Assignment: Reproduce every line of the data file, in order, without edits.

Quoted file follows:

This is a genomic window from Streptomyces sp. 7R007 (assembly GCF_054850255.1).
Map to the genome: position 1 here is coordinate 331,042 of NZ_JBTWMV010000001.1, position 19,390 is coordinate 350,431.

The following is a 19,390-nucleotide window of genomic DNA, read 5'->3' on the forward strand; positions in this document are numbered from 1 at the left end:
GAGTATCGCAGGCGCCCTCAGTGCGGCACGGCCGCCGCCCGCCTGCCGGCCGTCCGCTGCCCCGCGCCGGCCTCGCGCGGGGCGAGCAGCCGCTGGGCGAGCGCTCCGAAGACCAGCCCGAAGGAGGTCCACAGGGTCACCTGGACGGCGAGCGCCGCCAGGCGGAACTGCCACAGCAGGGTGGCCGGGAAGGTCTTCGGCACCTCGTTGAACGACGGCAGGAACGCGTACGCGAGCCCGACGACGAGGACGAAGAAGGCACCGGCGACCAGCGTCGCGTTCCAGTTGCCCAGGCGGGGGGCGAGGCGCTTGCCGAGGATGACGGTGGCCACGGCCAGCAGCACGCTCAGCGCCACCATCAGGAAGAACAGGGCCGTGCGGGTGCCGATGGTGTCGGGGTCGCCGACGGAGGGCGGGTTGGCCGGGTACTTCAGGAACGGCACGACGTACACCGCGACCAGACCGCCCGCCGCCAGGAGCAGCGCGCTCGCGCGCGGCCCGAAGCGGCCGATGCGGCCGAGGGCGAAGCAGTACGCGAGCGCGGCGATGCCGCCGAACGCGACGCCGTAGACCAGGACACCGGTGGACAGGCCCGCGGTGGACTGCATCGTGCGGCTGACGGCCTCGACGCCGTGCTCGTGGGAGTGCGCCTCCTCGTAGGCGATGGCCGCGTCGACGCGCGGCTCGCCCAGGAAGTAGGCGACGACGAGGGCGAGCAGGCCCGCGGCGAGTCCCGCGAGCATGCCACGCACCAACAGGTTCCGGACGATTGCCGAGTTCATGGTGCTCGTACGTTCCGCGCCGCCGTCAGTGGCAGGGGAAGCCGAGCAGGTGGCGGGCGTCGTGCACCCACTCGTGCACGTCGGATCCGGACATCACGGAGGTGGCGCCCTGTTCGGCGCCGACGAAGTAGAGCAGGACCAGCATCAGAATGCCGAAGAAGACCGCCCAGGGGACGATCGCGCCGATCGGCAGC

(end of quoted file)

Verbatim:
This is a genomic window from Streptomyces sp. 7R007 (assembly GCF_054850255.1).
Map to the genome: position 1 here is coordinate 331,042 of NZ_JBTWMV010000001.1, position 19,390 is coordinate 350,431.

The following is a 19,390-nucleotide window of genomic DNA, read 5'->3' on the forward strand; positions in this document are numbered from 1 at the left end:
GAGTATCGCAGGCGCCCTCAGTGCGGCACGGCCGCCGCCCGCCTGCCGGCCGTCCGCTGCCCCGCGCCGGCCTCGCGCGGGGCGAGCAGCCGCTGGGCGAGCGCTCCGAAGACCAGCCCGAAGGAGGTCCACAGGGTCACCTGGACGGCGAGCGCCGCCAGGCGGAACTGCCACAGCAGGGTGGCCGGGAAGGTCTTCGGCACCTCGTTGAACGACGGCAGGAACGCGTACGCGAGCCCGACGACGAGGACGAAGAAGGCACCGGCGACCAGCGTCGCGTTCCAGTTGCCCAGGCGGGGGGCGAGGCGCTTGCCGAGGATGACGGTGGCCACGGCCAGCAGCACGCTCAGCGCCACCATCAGGAAGAACAGGGCCGTGCGGGTGCCGATGGTGTCGGGGTCGCCGACGGAGGGCGGGTTGGCCGGGTACTTCAGGAACGGCACGACGTACACCGCGACCAGACCGCCCGCCGCCAGGAGCAGCGCGCTCGCGCGCGGCCCGAAGCGGCCGATGCGGCCGAGGGCGAAGCAGTACGCGAGCGCGGCGATGCCGCCGAACGCGACGCCGTAGACCAGGACACCGGTGGACAGGCCCGCGGTGGACTGCATCGTGCGGCTGACGGCCTCGACGCCGTGCTCGTGGGAGTGCGCCTCCTCGTAGGCGATGGCCGCGTCGACGCGCGGCTCGCCCAGGAAGTAGGCGACGACGAGGGCGAGCAGGCCCGCGGCGAGTCCCGCGAGCATGCCACGCACCAACAGGTTCCGGACGATTGCCGAGTTCATGGTGCTCGTACGTTCCGCGCCGCCGTCAGTGGCAGGGGAAGCCGAGCAGGTGGCGGGCGTCGTGCACCCACTCGTGCACGTCGGATCCGGACATCACGGAGGTGGCGCCCTGTTCGGCGCCGACGAAGTAGAGCAGGACCAGCATCAGAATGCCGAAGAAGACCGCCCAGGGGACGATCGCGCCGATCGGCAGC